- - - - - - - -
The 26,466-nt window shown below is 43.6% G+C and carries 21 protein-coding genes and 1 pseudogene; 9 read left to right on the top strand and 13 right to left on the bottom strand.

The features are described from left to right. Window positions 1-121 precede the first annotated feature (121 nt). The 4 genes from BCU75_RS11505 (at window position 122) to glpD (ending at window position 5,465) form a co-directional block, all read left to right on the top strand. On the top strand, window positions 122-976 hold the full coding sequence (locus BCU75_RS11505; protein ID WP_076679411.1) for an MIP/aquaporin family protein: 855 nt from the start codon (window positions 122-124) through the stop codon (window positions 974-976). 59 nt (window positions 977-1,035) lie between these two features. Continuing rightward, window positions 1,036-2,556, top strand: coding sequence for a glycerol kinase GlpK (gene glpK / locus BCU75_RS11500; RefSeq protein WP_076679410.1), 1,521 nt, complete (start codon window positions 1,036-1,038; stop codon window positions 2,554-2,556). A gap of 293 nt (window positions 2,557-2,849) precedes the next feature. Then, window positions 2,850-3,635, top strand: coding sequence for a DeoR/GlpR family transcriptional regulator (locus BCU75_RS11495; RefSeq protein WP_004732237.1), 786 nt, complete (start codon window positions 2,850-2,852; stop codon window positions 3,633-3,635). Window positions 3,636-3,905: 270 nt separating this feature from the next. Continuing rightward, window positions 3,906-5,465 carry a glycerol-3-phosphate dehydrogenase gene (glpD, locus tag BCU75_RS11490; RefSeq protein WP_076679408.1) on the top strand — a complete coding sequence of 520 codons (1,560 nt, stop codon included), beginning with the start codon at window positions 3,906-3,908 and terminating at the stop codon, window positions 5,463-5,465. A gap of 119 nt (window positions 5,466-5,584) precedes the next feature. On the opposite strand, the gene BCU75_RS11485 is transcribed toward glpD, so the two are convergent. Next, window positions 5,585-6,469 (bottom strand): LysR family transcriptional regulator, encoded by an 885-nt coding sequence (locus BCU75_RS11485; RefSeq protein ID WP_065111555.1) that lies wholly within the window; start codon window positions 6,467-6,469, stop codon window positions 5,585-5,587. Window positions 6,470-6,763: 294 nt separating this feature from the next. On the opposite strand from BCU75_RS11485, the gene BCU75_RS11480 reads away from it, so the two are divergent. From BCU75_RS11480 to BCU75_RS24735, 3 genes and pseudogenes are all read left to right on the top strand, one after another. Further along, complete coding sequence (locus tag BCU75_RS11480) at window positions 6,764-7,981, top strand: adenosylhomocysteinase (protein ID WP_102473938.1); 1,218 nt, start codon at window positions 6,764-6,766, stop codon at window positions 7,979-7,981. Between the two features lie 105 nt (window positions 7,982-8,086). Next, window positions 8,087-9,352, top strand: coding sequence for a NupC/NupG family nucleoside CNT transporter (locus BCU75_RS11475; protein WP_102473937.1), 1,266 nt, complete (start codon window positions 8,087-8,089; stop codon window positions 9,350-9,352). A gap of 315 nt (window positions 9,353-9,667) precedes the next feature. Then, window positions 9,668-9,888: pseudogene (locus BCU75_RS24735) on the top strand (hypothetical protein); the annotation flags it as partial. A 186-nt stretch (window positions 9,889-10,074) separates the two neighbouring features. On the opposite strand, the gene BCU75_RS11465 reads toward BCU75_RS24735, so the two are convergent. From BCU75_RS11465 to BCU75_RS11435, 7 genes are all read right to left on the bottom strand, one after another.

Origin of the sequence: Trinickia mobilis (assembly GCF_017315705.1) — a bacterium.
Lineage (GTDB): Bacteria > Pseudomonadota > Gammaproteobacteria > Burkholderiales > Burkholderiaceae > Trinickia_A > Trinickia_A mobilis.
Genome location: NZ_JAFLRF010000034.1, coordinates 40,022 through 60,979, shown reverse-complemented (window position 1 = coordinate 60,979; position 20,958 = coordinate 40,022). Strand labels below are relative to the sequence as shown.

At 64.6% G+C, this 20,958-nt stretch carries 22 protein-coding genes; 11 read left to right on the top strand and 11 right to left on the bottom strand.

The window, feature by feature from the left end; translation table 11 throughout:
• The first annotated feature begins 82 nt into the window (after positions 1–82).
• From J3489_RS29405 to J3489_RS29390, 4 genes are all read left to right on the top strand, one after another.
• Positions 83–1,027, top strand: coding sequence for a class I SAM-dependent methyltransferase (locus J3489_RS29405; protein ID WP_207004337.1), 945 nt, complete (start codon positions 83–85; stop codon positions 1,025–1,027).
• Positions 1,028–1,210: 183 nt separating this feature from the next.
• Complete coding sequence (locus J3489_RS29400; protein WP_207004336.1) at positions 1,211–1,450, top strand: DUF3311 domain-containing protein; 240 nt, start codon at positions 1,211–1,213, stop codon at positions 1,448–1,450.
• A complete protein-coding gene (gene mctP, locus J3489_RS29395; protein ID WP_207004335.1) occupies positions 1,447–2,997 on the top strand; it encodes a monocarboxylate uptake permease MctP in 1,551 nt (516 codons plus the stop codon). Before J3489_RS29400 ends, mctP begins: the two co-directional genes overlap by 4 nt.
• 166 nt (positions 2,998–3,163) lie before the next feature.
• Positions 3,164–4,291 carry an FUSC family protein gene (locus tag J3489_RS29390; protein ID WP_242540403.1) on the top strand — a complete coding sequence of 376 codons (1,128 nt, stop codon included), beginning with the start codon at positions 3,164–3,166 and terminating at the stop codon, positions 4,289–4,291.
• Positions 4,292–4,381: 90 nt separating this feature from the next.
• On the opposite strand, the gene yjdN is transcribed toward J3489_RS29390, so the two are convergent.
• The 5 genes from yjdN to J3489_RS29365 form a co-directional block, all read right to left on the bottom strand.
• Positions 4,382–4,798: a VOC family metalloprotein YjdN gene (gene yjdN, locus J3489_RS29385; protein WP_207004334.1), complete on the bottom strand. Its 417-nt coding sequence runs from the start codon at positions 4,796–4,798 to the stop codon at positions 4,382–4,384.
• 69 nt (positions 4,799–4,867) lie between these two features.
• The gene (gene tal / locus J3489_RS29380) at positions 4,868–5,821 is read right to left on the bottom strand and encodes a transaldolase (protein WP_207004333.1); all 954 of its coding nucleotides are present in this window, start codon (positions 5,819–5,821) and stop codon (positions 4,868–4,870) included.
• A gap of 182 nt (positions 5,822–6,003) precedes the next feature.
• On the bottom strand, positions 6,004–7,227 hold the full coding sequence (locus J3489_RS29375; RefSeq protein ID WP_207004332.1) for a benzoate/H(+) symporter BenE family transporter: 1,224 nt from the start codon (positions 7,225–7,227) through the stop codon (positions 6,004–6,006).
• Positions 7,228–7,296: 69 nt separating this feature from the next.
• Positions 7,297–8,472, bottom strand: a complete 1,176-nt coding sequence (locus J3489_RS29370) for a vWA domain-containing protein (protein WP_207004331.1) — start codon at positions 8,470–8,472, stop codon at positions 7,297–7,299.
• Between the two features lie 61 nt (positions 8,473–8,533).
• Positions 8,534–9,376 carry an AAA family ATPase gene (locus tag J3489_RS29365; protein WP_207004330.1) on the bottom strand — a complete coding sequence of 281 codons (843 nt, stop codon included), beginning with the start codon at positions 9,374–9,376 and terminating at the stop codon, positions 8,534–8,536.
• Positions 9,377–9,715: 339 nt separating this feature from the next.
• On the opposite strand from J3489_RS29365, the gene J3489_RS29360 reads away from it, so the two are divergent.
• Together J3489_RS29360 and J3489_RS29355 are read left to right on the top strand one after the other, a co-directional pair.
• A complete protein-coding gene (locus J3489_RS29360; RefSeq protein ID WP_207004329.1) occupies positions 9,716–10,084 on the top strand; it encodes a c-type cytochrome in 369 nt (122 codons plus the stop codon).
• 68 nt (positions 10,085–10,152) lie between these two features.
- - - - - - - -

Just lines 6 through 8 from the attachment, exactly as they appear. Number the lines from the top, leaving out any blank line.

At 64.6% G+C, this 20,958-nt stretch carries 22 protein-coding genes; 11 read left to right on the top strand and 11 right to left on the bottom strand.

The window, feature by feature from the left end; translation table 11 throughout:
• The first annotated feature begins 82 nt into the window (after positions 1–82).